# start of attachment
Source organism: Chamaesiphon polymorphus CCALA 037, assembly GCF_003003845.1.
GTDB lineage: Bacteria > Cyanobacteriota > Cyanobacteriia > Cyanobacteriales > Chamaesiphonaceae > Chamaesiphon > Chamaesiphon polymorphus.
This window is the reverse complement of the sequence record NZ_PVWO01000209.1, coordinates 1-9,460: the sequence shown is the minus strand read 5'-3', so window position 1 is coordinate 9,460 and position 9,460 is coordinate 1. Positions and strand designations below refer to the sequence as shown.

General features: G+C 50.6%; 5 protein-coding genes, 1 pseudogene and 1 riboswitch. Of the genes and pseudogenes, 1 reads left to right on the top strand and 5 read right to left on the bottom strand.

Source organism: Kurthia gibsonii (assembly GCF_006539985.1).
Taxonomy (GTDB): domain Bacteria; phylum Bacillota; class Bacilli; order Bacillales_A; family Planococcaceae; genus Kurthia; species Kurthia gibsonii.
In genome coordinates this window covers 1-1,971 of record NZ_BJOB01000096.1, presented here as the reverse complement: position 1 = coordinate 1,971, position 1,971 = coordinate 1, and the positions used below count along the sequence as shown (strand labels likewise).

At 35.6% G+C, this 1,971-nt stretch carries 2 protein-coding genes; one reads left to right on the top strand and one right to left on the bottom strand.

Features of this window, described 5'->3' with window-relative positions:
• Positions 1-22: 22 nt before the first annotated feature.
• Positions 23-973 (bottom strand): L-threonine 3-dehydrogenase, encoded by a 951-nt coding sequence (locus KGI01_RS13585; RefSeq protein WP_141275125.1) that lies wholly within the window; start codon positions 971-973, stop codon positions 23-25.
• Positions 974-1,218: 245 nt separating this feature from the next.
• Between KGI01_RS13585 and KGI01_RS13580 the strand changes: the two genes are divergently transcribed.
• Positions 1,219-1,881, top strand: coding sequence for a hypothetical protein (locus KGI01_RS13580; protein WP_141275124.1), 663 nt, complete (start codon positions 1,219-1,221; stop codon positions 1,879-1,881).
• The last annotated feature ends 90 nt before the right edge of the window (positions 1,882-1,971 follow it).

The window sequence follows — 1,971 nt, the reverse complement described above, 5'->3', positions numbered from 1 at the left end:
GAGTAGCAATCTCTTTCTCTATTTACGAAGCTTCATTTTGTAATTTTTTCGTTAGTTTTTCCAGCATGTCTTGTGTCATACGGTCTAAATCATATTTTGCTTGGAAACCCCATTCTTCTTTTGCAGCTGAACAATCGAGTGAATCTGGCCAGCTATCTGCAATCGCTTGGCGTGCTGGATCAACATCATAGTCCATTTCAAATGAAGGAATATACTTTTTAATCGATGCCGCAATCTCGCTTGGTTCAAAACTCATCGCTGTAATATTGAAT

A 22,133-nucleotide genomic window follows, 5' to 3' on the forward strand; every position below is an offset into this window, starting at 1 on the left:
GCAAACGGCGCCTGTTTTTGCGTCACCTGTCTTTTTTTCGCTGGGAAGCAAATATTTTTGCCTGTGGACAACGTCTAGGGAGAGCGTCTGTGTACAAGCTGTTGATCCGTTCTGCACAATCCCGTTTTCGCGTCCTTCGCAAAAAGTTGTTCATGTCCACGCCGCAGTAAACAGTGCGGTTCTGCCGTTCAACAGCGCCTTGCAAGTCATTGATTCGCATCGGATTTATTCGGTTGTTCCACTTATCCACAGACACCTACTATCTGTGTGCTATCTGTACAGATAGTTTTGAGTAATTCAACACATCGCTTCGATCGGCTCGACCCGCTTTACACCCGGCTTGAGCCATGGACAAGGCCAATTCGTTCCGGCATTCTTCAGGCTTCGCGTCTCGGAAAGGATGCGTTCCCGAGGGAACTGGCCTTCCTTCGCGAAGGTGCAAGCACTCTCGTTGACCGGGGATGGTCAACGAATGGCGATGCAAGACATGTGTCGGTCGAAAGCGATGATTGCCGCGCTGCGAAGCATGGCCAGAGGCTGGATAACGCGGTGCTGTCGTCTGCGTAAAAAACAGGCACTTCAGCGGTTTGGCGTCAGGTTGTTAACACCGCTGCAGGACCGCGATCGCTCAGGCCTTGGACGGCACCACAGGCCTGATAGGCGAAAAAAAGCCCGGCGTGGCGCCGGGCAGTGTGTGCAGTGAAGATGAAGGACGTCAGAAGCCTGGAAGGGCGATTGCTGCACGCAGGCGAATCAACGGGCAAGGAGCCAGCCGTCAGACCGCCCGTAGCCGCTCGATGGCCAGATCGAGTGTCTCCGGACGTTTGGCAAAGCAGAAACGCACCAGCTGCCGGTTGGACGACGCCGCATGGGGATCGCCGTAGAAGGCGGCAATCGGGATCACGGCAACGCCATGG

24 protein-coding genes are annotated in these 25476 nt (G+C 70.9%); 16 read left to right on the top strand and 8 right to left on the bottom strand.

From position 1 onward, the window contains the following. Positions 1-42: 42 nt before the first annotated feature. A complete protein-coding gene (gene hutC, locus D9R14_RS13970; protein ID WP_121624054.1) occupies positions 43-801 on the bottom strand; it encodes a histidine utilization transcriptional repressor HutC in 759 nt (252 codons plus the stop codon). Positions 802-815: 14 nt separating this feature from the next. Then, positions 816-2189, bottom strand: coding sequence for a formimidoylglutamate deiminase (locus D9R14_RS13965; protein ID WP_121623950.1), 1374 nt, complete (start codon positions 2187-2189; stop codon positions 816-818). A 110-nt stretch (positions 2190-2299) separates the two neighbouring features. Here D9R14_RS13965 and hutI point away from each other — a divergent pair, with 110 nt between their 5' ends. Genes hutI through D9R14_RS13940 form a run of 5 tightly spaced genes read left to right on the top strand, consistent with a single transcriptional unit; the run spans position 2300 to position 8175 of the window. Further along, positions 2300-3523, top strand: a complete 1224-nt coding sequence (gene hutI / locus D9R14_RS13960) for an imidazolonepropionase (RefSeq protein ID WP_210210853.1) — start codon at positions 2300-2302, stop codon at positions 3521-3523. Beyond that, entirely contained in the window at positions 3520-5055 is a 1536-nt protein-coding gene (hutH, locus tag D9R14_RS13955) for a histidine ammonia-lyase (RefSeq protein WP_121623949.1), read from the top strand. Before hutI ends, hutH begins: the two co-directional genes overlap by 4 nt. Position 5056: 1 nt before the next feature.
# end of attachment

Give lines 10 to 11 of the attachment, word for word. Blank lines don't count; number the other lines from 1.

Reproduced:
• Positions 1-22: 22 nt before the first annotated feature.
• Positions 23-973 (bottom strand): L-threonine 3-dehydrogenase, encoded by a 951-nt coding sequence (locus KGI01_RS13585; RefSeq protein WP_141275125.1) that lies wholly within the window; start codon positions 971-973, stop codon positions 23-25.